"I thought to myself, 'You sorry-ass dog. Your ass is not on that aircraft, how do you know what's in that bag?' " one screener told The Times.

Every day, TSA balances security with the need to move more than a million airline passengers. On March 12, Houston screeners say, the TSA sacrificed safety for speed, endangering hundreds of travelers.

The B concourse at Seattle-Tacoma International Airport was evacuated in October 2002 after a passenger left the screening area before he was completely searched.
The screeners wrote to the Texas congressional delegation to urge an investigation: "It only takes ONE unscreened bag with the right components and the exact amount of explosives to bring down a plane."

In response to a Times inquiry about the incident, TSA officials wrote in an e-mail that the improper baggage screening "would, if true, constitute an unacceptable deviation from TSA standard operating procedures."

The e-mail, from TSA spokesman Mark Hatfield, said witnesses should report such activity to TSA management or the ombudsman's office for investigation.

The Houston lapse, as large as it was, has never been publicly reported. The Times discovered it while interviewing scores of screeners and supervisors. Most insisted upon anonymity, afraid of being punished.

In most instances, The Times was able to corroborate their accounts through other TSA employees or documents.

Many screeners took the job to help protect their country in a time of danger. Now some say they feel compromised by a workplace with a high injury rate, low morale, long hours, heavy-handed managers, inconsistent orders and other obstacles. As a result, they say, public safety is at risk.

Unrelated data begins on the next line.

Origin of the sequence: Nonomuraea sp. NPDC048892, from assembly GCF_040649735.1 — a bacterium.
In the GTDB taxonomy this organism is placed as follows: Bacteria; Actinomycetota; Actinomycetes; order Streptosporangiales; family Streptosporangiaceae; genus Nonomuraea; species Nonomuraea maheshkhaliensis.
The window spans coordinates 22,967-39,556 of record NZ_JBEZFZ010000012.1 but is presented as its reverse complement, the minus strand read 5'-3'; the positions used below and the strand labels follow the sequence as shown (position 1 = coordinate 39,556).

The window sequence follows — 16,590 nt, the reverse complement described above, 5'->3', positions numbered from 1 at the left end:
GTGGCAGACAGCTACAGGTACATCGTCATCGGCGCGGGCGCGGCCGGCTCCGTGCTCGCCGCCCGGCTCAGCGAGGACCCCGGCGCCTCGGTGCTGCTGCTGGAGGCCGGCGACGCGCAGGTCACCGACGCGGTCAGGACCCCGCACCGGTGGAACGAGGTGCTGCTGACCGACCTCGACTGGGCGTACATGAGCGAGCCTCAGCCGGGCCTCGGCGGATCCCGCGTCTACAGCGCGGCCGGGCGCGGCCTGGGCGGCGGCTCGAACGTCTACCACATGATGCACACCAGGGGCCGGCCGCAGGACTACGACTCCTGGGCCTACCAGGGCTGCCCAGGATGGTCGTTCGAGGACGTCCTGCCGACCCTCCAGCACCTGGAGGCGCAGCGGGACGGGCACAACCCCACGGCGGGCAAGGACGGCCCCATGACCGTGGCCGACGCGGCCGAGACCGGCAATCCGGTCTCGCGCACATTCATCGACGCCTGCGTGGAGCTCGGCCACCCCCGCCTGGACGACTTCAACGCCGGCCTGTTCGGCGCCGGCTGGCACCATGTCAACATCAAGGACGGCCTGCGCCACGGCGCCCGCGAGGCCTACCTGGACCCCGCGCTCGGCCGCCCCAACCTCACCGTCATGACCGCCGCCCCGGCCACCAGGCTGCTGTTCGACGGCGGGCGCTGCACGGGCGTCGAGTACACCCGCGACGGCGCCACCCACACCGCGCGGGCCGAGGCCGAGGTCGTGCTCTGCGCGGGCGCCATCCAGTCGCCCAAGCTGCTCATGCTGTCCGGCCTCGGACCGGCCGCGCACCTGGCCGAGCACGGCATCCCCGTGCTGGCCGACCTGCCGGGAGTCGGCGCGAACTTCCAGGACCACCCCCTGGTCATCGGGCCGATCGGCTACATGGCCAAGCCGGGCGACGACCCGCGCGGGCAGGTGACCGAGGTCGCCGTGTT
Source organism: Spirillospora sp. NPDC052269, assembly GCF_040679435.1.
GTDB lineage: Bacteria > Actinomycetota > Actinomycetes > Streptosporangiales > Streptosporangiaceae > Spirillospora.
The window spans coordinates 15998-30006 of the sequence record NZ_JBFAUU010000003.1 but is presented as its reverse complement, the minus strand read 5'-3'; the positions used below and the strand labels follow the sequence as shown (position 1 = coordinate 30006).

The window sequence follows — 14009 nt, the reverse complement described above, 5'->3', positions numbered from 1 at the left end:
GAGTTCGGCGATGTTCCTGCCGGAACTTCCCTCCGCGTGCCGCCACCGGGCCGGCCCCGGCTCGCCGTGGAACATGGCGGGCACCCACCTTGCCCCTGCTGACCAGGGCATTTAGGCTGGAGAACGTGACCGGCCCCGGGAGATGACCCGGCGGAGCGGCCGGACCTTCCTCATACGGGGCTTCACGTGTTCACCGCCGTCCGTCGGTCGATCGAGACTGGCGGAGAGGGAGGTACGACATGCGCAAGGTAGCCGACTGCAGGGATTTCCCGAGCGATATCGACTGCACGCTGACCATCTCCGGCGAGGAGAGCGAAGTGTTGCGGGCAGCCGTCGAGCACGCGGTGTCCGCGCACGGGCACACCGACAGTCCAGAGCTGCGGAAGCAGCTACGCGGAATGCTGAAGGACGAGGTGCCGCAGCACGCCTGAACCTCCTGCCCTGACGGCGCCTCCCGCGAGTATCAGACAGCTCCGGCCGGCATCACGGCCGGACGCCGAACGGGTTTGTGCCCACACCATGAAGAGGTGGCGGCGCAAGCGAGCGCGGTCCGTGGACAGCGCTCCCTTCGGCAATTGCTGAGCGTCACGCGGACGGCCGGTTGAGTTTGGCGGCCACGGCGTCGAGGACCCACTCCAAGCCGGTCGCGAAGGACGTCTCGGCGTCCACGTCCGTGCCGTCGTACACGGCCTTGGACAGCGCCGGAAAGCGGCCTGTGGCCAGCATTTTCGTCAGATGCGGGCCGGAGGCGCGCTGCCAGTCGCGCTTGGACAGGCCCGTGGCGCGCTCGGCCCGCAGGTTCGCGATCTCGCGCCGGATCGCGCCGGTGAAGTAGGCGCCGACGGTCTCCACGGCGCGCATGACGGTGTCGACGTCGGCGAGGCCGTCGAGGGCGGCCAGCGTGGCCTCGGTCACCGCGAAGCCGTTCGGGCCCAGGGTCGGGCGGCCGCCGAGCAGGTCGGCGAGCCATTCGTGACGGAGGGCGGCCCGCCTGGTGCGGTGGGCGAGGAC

Managers, meanwhile, have pleaded for more people, asking the agency in e-mails and memos to "immediately abandon" cuts.

Air travel is expected to rise 12 percent this summer over last. But TSA staffing can't grow with it: Congress has capped the screening force at 45,000.

Congress continues to debate TSA's performance, and soon, airport operators will weigh in, too. In November, airports will be able to replace federal screeners with contractors or their own staffs, with TSA oversight.

TSA spokesman Hatfield acknowledged the agency has struggled. But, he said, officials aggressively investigate reports of security problems and are trying to improve training and work conditions. TSA is creating layers of security, he said, so that if something is missed on one level, it will be caught at another.

"We do not have a perfect screening system ... " Hatfield said. "It doesn't exist."

An array of breaches

Security breaches run the gamut, from unscreened bags in Houston to one wayward passenger in Minneapolis who walked past screeners unseen.